Panic disorder. These are sudden episodes of panic in which the person loses control of himself. It is difficult for him to breathe and he presents an uncontrollable fear. It generates immediate physical effects: shortness of breath and tachycardia, and the desire to vomit, among others.

Social phobia (or social anxiety disorder). The person does not tolerate being in any type of social situation, especially those that summon many people. She fears being watched, judged, or teased.

Separation anxiety disorder. It occurs in children, who often feel excessive levels of anxiety when they must be away from their parents for daily activities, such as going to school.

Addiction anxiety. It occurs in people suffering from drug addiction. The absence of the drug, for example during rehabilitation, generates the withdrawal syndrome that causes anxiety.

Specific phobias. For example, the fear of flying, of heights, of certain animals such as spiders, snakes, and even dogs, of blood, of injections.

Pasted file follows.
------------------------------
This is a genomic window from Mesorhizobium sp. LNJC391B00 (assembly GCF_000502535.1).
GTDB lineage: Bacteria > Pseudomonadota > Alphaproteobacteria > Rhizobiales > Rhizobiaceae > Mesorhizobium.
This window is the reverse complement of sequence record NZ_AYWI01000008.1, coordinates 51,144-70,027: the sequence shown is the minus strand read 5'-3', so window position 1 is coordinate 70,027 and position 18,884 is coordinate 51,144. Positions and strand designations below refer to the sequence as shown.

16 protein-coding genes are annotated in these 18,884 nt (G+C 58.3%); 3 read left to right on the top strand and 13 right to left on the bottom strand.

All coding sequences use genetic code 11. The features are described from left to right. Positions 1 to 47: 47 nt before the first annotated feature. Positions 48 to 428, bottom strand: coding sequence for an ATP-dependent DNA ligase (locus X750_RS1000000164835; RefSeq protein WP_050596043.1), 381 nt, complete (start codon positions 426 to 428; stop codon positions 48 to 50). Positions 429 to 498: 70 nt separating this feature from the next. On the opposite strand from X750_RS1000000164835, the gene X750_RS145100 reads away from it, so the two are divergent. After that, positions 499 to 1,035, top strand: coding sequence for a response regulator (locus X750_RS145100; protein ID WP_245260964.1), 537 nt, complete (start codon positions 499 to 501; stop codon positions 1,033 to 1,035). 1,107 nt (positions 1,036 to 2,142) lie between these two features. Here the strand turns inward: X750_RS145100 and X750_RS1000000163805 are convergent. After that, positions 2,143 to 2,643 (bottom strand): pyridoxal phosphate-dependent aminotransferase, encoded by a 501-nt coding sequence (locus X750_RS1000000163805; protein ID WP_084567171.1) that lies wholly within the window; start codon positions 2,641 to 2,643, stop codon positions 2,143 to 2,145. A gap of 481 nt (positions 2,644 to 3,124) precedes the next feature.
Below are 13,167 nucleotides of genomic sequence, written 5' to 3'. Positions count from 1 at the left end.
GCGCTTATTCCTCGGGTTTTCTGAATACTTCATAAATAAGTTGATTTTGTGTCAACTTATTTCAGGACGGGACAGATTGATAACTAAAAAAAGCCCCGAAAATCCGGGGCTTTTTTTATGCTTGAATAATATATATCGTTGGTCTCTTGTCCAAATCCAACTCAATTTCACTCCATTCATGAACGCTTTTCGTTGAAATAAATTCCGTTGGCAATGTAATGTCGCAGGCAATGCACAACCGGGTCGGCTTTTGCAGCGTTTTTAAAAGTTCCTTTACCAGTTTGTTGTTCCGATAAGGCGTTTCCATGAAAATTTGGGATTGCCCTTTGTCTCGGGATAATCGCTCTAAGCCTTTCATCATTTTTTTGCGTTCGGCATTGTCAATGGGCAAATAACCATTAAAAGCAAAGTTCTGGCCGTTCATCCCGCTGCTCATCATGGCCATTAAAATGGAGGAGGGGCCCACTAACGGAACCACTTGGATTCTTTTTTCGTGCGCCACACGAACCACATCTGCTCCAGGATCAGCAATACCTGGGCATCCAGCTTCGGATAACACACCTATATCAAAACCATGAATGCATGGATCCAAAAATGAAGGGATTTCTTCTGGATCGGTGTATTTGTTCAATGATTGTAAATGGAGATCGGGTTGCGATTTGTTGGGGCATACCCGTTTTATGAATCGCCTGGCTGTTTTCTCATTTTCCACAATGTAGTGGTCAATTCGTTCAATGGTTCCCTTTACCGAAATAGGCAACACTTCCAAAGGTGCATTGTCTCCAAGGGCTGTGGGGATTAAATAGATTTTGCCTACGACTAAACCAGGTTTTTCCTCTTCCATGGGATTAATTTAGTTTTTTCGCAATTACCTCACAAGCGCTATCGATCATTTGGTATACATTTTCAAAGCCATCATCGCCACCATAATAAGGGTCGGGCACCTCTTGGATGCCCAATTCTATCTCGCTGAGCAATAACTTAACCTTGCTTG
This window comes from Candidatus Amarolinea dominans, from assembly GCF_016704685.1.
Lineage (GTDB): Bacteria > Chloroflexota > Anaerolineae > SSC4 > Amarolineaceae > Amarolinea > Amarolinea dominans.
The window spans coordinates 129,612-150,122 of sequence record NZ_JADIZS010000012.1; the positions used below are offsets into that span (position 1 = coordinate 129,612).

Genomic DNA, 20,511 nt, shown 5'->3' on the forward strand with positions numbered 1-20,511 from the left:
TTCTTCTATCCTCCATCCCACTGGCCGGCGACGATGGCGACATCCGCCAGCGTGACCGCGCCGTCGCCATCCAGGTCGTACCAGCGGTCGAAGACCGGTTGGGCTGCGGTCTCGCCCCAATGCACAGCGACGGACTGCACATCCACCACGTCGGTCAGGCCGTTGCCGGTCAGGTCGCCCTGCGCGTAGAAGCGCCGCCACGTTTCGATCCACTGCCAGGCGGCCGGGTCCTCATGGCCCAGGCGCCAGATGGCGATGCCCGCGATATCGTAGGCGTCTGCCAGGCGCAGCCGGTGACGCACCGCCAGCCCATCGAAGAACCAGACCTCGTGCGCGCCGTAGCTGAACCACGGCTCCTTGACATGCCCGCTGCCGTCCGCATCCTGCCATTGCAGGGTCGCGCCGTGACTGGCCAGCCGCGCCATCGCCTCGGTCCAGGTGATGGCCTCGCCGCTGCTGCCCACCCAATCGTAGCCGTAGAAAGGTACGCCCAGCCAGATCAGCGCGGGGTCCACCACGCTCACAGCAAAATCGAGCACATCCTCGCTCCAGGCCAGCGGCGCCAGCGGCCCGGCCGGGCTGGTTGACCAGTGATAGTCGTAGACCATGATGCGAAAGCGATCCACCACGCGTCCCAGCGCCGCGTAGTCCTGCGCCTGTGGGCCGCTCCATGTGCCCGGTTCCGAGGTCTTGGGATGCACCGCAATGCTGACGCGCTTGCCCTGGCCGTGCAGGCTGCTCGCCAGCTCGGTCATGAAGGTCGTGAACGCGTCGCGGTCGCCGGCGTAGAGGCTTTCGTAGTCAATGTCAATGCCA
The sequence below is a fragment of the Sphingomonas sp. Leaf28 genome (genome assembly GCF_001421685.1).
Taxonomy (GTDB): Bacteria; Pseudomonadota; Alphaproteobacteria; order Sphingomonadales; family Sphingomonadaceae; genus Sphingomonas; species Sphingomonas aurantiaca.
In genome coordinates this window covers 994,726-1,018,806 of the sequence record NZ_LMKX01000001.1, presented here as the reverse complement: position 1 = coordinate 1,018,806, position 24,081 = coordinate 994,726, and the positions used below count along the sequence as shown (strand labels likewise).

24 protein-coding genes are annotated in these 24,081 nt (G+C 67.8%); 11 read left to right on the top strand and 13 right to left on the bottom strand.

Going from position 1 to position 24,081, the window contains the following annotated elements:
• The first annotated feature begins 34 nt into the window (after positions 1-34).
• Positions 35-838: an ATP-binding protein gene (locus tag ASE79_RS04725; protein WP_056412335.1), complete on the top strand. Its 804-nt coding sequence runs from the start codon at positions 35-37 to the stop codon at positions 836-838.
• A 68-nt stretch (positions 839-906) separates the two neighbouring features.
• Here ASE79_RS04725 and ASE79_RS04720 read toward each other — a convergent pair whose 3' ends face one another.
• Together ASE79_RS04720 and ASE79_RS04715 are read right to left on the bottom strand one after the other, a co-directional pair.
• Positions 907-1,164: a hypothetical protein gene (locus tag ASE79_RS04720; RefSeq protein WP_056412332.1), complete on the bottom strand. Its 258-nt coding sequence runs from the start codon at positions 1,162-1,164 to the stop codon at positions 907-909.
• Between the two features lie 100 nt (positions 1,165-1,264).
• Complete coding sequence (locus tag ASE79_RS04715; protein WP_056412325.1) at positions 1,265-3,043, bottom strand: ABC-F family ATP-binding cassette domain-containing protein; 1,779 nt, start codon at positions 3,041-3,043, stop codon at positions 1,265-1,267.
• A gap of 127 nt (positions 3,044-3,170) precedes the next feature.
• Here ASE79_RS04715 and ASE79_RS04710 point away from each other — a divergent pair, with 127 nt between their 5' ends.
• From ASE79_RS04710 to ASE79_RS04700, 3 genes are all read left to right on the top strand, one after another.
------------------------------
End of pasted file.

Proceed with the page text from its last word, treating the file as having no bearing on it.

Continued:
What causes an anxiety disorder

The direct causes that trigger these disorders are not known.

Researchers are learning that they run in families and have a biological basis, just like allergies, diabetes and other disorders.

Anxiety disorders can develop from a complex set of risk factors, including genetics, brain chemistry, personality, and life events.

Anxiety Treatment

Medication and therapy are usually combined to treat these types of disorders.

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Talk therapy is a good step for people diagnosed with an anxiety disorder. Also cognitive therapy, which teaches the patient resources and ways to redirect anxiety, and keep it under control.

This therapy also helps the patient develop and practice social skills, an essential step in getting life back on track.

Medication does not cure anxiety disorders, but it does help improve symptoms. The following are the three families of drugs that are used to treat anxiety: